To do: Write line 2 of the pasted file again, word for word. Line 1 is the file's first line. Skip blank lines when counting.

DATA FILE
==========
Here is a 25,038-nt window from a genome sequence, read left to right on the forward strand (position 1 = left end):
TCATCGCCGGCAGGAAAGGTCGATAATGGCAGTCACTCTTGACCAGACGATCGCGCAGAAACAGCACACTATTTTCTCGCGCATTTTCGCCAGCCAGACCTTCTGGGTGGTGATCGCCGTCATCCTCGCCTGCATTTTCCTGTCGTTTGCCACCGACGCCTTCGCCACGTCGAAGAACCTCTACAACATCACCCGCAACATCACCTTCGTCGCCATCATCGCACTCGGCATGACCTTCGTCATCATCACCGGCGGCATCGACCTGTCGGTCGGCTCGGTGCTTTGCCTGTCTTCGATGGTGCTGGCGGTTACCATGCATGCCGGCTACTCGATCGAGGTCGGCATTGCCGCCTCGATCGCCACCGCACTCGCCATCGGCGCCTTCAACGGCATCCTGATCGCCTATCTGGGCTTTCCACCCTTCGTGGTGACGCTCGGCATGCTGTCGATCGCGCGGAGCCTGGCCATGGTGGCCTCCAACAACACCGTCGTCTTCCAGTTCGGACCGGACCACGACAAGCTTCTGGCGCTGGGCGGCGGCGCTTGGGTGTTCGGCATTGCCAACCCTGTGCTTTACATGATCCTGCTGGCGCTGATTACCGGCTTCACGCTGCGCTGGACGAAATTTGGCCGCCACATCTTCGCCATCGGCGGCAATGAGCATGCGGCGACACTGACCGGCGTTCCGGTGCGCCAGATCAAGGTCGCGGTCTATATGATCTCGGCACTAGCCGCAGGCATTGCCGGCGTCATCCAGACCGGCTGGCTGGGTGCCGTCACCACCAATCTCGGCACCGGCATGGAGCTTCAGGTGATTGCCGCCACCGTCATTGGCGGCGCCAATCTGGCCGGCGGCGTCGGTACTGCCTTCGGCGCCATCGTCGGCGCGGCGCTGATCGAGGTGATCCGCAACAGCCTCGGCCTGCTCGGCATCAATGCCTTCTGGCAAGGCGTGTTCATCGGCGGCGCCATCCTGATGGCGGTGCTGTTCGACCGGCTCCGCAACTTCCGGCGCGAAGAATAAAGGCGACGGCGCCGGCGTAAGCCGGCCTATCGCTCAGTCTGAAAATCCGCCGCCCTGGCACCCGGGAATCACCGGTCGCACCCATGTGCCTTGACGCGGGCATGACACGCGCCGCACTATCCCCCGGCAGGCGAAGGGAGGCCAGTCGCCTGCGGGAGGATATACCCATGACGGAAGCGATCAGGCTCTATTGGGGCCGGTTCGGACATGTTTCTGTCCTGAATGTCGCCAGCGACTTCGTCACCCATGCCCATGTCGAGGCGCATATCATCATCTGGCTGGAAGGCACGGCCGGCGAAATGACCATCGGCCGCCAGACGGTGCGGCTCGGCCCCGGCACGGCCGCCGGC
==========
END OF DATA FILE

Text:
TCATCGCCGGCAGGAAAGGTCGATAATGGCAGTCACTCTTGACCAGACGATCGCGCAGAAACAGCACACTATTTTCTCGCGCATTTTCGCCAGCCAGACCTTCTGGGTGGTGATCGCCGTCATCCTCGCCTGCATTTTCCTGTCGTTTGCCACCGACGCCTTCGCCACGTCGAAGAACCTCTACAACATCACCCGCAACATCACCTTCGTCGCCATCATCGCACTCGGCATGACCTTCGTCATCATCACCGGCGGCATCGACCTGTCGGTCGGCTCGGTGCTTTGCCTGTCTTCGATGGTGCTGGCGGTTACCATGCATGCCGGCTACTCGATCGAGGTCGGCATTGCCGCCTCGATCGCCACCGCACTCGCCATCGGCGCCTTCAACGGCATCCTGATCGCCTATCTGGGCTTTCCACCCTTCGTGGTGACGCTCGGCATGCTGTCGATCGCGCGGAGCCTGGCCATGGTGGCCTCCAACAACACCGTCGTCTTCCAGTTCGGACCGGACCACGACAAGCTTCTGGCGCTGGGCGGCGGCGCTTGGGTGTTCGGCATTGCCAACCCTGTGCTTTACATGATCCTGCTGGCGCTGATTACCGGCTTCACGCTGCGCTGGACGAAATTTGGCCGCCACATCTTCGCCATCGGCGGCAATGAGCATGCGGCGACACTGACCGGCGTTCCGGTGCGCCAGATCAAGGTCGCGGTCTATATGATCTCGGCACTAGCCGCAGGCATTGCCGGCGTCATCCAGACCGGCTGGCTGGGTGCCGTCACCACCAATCTCGGCACCGGCATGGAGCTTCAGGTGATTGCCGCCACCGTCATTGGCGGCGCCAATCTGGCCGGCGGCGTCGGTACTGCCTTCGGCGCCATCGTCGGCGCGGCGCTGATCGAGGTGATCCGCAACAGCCTCGGCCTGCTCGGCATCAATGCCTTCTGGCAAGGCGTGTTCATCGGCGGCGCCATCCTGATGGCGGTGCTGTTCGACCGGCTCCGCAACTTCCGGCGCGAAGAATAAAGGCGACGGCGCCGGCGTAAGCCGGCCTATCGCTCAGTCTGAAAATCCGCCGCCCTGGCACCCGGGAATCACCGGTCGCACCCATGTGCCTTGACGCGGGCATGACACGCGCCGCACTATCCCCCGGCAGGCGAAGGGAGGCCAGTCGCCTGCGGGAGGATATACCCATGACGGAAGCGATCAGGCTCTATTGGGGCCGGTTCGGACATGTTTCTGTCCTGAATGTCGCCAGCGACTTCGTCACCCATGCCCATGTCGAGGCGCATATCATCATCTGGCTGGAAGGCACGGCCGGCGAAATGACCATCGGCCGCCAGACGGTGCGGCTCGGCCCCGGCACGGCCGCCGGC